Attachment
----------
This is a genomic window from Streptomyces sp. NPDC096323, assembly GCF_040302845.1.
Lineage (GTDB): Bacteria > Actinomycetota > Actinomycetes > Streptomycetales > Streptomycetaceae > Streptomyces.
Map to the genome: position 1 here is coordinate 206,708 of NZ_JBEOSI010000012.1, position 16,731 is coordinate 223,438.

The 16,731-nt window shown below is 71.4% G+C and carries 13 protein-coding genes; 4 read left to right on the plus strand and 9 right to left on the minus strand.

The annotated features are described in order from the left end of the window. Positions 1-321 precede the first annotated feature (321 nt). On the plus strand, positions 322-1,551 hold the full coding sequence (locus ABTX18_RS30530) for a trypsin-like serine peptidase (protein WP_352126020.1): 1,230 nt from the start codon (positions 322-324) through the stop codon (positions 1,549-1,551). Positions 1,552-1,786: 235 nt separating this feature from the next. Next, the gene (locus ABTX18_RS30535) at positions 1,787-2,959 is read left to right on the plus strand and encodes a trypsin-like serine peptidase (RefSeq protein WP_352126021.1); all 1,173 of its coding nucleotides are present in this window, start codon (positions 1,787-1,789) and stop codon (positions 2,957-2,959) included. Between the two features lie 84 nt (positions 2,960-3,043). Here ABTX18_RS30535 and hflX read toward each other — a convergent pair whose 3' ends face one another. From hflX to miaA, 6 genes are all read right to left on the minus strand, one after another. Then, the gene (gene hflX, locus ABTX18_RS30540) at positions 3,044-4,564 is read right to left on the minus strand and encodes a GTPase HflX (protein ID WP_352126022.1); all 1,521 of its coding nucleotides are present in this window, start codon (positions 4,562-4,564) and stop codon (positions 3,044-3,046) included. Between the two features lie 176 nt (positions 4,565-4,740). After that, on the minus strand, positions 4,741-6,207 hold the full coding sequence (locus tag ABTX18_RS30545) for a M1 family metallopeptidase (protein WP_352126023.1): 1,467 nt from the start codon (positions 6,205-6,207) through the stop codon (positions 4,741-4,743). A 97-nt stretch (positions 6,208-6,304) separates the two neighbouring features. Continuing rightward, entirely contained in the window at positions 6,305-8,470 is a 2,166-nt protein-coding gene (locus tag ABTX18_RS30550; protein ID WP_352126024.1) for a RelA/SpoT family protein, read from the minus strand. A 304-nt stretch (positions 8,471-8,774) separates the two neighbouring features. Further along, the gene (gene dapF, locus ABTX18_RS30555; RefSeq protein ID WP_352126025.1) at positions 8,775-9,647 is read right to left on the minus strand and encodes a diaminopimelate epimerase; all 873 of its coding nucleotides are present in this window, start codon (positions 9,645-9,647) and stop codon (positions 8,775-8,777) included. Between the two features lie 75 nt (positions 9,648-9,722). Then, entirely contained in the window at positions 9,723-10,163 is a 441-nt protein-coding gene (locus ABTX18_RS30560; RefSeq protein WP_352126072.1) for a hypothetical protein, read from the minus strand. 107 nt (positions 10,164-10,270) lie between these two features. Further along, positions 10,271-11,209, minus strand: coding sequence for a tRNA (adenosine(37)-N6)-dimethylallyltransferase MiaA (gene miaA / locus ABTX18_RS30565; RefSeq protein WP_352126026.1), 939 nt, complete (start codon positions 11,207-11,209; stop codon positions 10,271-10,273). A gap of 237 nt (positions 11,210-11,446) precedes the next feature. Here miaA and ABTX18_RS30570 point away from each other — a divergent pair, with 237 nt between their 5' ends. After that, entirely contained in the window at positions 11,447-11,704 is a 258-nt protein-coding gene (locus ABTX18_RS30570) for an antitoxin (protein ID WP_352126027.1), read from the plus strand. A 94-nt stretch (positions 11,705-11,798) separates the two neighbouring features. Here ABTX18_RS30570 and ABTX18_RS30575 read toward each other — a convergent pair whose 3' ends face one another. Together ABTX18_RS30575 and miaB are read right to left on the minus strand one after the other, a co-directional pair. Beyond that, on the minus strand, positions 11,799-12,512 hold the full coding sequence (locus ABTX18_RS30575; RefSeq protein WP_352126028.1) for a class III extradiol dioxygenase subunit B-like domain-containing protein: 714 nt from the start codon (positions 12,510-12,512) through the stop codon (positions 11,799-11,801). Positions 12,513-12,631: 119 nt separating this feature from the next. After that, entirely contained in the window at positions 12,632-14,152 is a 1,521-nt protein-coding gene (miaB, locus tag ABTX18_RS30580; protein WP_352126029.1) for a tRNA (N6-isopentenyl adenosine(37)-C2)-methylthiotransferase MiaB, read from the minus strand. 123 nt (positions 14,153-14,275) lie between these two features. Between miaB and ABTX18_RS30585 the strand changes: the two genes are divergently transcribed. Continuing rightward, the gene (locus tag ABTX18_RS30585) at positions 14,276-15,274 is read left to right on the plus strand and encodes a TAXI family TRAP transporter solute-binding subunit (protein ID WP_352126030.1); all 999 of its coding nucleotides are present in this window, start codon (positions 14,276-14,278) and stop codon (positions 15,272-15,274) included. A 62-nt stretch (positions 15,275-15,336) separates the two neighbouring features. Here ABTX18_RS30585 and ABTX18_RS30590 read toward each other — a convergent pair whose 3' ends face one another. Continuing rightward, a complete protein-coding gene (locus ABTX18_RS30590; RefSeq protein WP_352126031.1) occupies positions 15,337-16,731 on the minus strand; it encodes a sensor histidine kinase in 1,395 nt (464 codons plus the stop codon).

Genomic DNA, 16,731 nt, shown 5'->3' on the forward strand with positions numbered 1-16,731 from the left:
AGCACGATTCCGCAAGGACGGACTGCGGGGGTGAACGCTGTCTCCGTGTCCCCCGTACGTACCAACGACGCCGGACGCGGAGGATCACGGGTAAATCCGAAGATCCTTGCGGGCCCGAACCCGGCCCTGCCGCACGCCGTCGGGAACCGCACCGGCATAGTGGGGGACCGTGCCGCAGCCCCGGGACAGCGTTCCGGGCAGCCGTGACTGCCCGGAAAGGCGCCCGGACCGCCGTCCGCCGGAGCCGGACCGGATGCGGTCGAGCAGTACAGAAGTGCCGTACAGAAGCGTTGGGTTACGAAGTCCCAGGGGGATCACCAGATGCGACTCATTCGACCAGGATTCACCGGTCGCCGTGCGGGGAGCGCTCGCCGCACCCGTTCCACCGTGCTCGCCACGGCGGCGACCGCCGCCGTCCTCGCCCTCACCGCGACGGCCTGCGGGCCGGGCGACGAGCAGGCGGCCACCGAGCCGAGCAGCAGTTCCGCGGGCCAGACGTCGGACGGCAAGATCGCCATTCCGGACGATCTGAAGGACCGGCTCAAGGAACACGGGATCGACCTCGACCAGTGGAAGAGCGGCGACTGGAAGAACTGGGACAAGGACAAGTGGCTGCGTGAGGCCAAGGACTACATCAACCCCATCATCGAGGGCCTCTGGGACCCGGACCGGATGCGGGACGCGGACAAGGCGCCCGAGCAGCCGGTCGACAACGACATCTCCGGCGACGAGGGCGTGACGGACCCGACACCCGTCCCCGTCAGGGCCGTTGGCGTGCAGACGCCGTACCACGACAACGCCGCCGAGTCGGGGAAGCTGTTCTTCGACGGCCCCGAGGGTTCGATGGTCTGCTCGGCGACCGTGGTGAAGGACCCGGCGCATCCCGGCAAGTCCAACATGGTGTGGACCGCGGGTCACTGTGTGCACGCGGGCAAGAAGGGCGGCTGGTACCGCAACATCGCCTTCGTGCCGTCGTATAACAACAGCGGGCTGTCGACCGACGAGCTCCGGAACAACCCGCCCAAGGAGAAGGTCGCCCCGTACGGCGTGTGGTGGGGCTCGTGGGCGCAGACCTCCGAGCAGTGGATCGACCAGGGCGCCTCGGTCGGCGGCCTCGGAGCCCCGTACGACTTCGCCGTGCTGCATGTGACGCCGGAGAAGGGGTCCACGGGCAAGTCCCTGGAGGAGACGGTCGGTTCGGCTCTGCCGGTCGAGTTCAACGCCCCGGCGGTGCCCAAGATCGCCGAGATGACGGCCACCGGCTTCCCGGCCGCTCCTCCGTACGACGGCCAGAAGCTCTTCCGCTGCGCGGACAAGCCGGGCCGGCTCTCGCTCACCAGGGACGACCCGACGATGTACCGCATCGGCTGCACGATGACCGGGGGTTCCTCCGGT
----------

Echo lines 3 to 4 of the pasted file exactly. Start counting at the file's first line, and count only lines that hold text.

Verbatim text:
Map to the genome: position 1 here is coordinate 206,708 of NZ_JBEOSI010000012.1, position 16,731 is coordinate 223,438.

The 16,731-nt window shown below is 71.4% G+C and carries 13 protein-coding genes; 4 read left to right on the plus strand and 9 right to left on the minus strand.